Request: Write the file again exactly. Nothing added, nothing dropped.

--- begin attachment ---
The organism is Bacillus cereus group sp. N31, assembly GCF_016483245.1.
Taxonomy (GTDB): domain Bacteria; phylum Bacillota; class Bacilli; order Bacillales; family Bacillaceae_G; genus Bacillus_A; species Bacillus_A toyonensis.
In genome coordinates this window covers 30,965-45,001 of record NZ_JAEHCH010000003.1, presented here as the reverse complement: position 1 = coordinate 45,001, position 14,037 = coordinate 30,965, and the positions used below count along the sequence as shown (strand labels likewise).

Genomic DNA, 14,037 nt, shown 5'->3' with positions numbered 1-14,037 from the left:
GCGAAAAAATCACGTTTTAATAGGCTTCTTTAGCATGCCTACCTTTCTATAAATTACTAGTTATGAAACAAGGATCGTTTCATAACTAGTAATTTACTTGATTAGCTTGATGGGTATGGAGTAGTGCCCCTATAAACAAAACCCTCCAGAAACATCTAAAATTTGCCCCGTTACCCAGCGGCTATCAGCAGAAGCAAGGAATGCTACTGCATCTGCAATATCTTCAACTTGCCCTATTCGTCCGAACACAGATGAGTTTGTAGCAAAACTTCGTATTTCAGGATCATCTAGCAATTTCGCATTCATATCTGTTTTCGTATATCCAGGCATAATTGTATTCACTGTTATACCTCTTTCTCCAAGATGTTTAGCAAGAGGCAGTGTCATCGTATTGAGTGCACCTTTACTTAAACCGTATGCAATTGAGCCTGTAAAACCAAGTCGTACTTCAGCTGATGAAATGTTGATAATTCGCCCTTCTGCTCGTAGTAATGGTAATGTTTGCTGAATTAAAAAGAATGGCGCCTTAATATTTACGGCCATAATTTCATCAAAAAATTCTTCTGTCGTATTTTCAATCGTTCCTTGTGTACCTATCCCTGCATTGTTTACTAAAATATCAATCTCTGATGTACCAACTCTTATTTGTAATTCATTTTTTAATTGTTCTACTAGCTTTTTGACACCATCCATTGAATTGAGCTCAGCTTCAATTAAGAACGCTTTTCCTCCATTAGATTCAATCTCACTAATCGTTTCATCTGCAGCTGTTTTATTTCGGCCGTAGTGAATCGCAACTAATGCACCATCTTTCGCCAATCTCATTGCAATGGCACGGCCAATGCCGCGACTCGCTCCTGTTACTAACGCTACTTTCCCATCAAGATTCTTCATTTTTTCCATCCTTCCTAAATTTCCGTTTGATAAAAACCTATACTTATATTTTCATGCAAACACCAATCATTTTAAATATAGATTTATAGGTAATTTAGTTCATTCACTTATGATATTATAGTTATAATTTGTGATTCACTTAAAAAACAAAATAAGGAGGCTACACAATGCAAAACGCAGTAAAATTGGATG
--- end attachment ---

The organism is Bacillus cereus group sp. N31, assembly GCF_016483245.1.
Taxonomy (GTDB): domain Bacteria; phylum Bacillota; class Bacilli; order Bacillales; family Bacillaceae_G; genus Bacillus_A; species Bacillus_A toyonensis.
In genome coordinates this window covers 30,965-45,001 of record NZ_JAEHCH010000003.1, presented here as the reverse complement: position 1 = coordinate 45,001, position 14,037 = coordinate 30,965, and the positions used below count along the sequence as shown (strand labels likewise).

Genomic DNA, 14,037 nt, shown 5'->3' with positions numbered 1-14,037 from the left:
GCGAAAAAATCACGTTTTAATAGGCTTCTTTAGCATGCCTACCTTTCTATAAATTACTAGTTATGAAACAAGGATCGTTTCATAACTAGTAATTTACTTGATTAGCTTGATGGGTATGGAGTAGTGCCCCTATAAACAAAACCCTCCAGAAACATCTAAAATTTGCCCCGTTACCCAGCGGCTATCAGCAGAAGCAAGGAATGCTACTGCATCTGCAATATCTTCAACTTGCCCTATTCGTCCGAACACAGATGAGTTTGTAGCAAAACTTCGTATTTCAGGATCATCTAGCAATTTCGCATTCATATCTGTTTTCGTATATCCAGGCATAATTGTATTCACTGTTATACCTCTTTCTCCAAGATGTTTAGCAAGAGGCAGTGTCATCGTATTGAGTGCACCTTTACTTAAACCGTATGCAATTGAGCCTGTAAAACCAAGTCGTACTTCAGCTGATGAAATGTTGATAATTCGCCCTTCTGCTCGTAGTAATGGTAATGTTTGCTGAATTAAAAAGAATGGCGCCTTAATATTTACGGCCATAATTTCATCAAAAAATTCTTCTGTCGTATTTTCAATCGTTCCTTGTGTACCTATCCCTGCATTGTTTACTAAAATATCAATCTCTGATGTACCAACTCTTATTTGTAATTCATTTTTTAATTGTTCTACTAGCTTTTTGACACCATCCATTGAATTGAGCTCAGCTTCAATTAAGAACGCTTTTCCTCCATTAGATTCAATCTCACTAATCGTTTCATCTGCAGCTGTTTTATTTCGGCCGTAGTGAATCGCAACTAATGCACCATCTTTCGCCAATCTCATTGCAATGGCACGGCCAATGCCGCGACTCGCTCCTGTTACTAACGCTACTTTCCCATCAAGATTCTTCATTTTTTCCATCCTTCCTAAATTTCCGTTTGATAAAAACCTATACTTATATTTTCATGCAAACACCAATCATTTTAAATATAGATTTATAGGTAATTTAGTTCATTCACTTATGATATTATAGTTATAATTTGTGATTCACTTAAAAAACAAAATAAGGAGGCTACACAATGCAAAACGCAGTAAAATTGGATG